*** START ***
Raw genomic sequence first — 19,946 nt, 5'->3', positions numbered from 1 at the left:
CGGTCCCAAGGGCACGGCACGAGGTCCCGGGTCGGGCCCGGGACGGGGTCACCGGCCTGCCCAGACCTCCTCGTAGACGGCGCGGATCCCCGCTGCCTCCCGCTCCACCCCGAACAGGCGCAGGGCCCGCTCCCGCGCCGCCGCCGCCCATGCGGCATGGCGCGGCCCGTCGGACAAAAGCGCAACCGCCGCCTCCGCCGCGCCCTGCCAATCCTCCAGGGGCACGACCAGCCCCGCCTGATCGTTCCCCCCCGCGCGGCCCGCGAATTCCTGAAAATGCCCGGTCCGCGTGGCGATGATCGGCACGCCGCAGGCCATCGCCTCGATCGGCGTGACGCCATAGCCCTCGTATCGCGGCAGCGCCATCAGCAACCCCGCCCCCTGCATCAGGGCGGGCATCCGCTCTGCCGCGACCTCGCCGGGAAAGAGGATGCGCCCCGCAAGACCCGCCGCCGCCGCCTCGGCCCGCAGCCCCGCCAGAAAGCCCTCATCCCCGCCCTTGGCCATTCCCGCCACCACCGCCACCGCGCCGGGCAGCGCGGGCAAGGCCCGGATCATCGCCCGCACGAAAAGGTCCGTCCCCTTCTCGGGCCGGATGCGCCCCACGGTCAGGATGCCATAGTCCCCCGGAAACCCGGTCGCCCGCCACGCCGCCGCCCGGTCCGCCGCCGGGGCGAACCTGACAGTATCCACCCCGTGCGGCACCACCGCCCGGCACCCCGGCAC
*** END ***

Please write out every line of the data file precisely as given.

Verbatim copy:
Raw genomic sequence first — 19,946 nt, 5'->3', positions numbered from 1 at the left:
CGGTCCCAAGGGCACGGCACGAGGTCCCGGGTCGGGCCCGGGACGGGGTCACCGGCCTGCCCAGACCTCCTCGTAGACGGCGCGGATCCCCGCTGCCTCCCGCTCCACCCCGAACAGGCGCAGGGCCCGCTCCCGCGCCGCCGCCGCCCATGCGGCATGGCGCGGCCCGTCGGACAAAAGCGCAACCGCCGCCTCCGCCGCGCCCTGCCAATCCTCCAGGGGCACGACCAGCCCCGCCTGATCGTTCCCCCCCGCGCGGCCCGCGAATTCCTGAAAATGCCCGGTCCGCGTGGCGATGATCGGCACGCCGCAGGCCATCGCCTCGATCGGCGTGACGCCATAGCCCTCGTATCGCGGCAGCGCCATCAGCAACCCCGCCCCCTGCATCAGGGCGGGCATCCGCTCTGCCGCGACCTCGCCGGGAAAGAGGATGCGCCCCGCAAGACCCGCCGCCGCCGCCTCGGCCCGCAGCCCCGCCAGAAAGCCCTCATCCCCGCCCTTGGCCATTCCCGCCACCACCGCCACCGCGCCGGGCAGCGCGGGCAAGGCCCGGATCATCGCCCGCACGAAAAGGTCCGTCCCCTTCTCGGGCCGGATGCGCCCCACGGTCAGGATGCCATAGTCCCCCGGAAACCCGGTCGCCCGCCACGCCGCCGCCCGGTCCGCCGCCGGGGCGAACCTGACAGTATCCACCCCGTGCGGCACCACCGCCCGGCACCCCGGCAC